How To Get Into Cross Country Skiing

If you want to experience all the benefits cross country skiing can give you, it is time to get started. The following steps will lead to enjoying the outdoors and exercising in a whole new way.

Step 1 – Work On Your Fitness Beforehand

You can start cross country skiing no matter what your fitness level is. However, you will benefit from it more if you have a good base level of fitness.

As we have discussed, the physical nature of the sport requires you to put in a lot of effort. This effort comes from every part of your body.

To prepare your body for cross country skiing, it is a good idea to start exercising a few weeks before the winter begins. Doing any endurance sport such as cycling or jogging will put you in good stead for a few laps of the cross country skiing track.

You may also want to do some Nordic walking, as you use poles similarly to when you are on skis. The motions help train your body to coordinate the opposite arm and leg movements you will need.

Many serious cross country skiers use inline skates to mimic cross country skiing movements. They even use special roller skis for a more realistic experience.

Step 2 – Find A Cross Country Ski Track

Most ski resorts have cross country ski facilities. But some are better than others.

As a newbie to cross country skiing, you need to find a resort with some low-altitude tracks. Tracks have different difficulty ratings, too, so you need to find easy ones that are reasonably flat and not too long.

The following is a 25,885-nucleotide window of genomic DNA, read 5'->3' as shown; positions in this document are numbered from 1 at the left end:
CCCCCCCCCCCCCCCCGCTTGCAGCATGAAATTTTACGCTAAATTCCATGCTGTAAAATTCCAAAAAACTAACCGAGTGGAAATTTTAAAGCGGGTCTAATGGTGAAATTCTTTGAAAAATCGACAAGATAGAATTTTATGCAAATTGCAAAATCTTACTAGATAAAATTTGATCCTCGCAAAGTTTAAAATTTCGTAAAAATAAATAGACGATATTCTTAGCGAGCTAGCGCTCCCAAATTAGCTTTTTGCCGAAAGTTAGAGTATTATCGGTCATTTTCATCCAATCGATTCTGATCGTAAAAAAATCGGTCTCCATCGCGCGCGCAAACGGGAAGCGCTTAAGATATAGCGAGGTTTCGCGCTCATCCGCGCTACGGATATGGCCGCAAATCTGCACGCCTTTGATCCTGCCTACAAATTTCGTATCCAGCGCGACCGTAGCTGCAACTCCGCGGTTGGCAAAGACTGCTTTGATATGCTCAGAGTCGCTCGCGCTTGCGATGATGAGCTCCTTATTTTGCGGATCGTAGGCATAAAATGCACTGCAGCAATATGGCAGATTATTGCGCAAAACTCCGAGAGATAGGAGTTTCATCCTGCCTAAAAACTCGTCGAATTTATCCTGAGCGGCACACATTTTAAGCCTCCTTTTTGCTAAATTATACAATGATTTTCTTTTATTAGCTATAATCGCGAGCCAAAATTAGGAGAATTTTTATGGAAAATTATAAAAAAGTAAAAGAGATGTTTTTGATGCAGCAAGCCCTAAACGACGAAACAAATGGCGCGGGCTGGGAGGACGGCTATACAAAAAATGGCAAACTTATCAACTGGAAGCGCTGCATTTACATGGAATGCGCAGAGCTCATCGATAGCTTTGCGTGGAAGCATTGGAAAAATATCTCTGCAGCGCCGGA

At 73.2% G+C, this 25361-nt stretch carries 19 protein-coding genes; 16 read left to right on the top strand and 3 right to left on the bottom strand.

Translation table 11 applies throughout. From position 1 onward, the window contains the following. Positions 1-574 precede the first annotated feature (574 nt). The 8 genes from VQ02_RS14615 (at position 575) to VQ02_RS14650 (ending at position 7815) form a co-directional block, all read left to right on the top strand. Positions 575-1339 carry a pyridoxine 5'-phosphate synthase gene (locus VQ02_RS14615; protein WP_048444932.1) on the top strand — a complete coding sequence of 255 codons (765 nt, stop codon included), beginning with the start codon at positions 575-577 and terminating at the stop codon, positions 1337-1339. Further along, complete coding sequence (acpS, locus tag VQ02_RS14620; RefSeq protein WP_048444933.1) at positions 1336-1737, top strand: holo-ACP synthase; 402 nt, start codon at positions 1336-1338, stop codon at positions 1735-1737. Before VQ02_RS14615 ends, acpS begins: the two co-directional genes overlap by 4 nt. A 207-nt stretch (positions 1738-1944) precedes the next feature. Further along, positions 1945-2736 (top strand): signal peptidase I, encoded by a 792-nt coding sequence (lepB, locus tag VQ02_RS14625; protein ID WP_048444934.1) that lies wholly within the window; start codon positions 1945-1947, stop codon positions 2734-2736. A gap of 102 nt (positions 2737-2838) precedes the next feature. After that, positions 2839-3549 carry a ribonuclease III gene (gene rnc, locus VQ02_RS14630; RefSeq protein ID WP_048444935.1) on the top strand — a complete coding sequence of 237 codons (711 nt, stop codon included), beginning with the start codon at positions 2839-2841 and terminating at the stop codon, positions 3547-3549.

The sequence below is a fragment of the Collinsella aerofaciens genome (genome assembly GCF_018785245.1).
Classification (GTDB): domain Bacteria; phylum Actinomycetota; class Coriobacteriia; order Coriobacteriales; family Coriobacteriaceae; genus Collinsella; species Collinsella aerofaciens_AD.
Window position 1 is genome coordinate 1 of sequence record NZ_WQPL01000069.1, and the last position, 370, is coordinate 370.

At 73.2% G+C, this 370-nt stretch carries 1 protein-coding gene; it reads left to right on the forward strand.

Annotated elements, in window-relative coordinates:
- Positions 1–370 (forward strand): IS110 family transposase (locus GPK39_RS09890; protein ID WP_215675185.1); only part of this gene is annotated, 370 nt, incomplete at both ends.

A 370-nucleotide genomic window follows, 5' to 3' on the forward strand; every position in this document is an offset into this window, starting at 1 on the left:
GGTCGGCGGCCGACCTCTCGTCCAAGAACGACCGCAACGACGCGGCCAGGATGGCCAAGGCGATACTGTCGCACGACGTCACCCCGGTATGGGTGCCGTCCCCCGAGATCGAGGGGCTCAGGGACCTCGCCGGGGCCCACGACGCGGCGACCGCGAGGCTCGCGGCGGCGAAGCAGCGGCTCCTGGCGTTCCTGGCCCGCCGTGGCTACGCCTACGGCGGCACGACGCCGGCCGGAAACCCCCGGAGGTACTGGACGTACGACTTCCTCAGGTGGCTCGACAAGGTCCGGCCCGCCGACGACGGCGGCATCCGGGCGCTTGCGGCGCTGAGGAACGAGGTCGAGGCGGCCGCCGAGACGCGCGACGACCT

Look for tracks that are rated as green and blue for your first few cross country ski sessions. These are suitable for beginners, and skiing on these won’t put you out of your depth at this early stage.

Step 3 – Hire An Instructor

Many people will just give cross country skiing a go with no instruction. Although this isn’t as dangerous as trying downhill skiing alone, it is not advisable.

A cross country ski instructor will be able to shorten your path to success. They will teach you the necessary techniques to ensure you are doing it correctly.

By taking out the trial and error of teaching yourself, you will progress much more quickly. Also, you will be able to ski faster and more efficiently using the correct techniques.

The other reason to ensure you get cross country ski instruction is safety. The most common cross country skiing injuries are Cruciate ligament injuries, which can be prevented using the proper technique.

Within an hour or so, your cross country ski instructor will tell you how to push off, glide and brake safely. They will also teach you how to fall in the safest way possible to prevent injury.

With all this in mind, hiring a cross country ski instructor will be better for you in the long run.

Step 4 – Pick A Style

Cross country skiing has two distinct styles, classic and skating. Therefore, you need to have a think about which style you want to do before you take up the sport.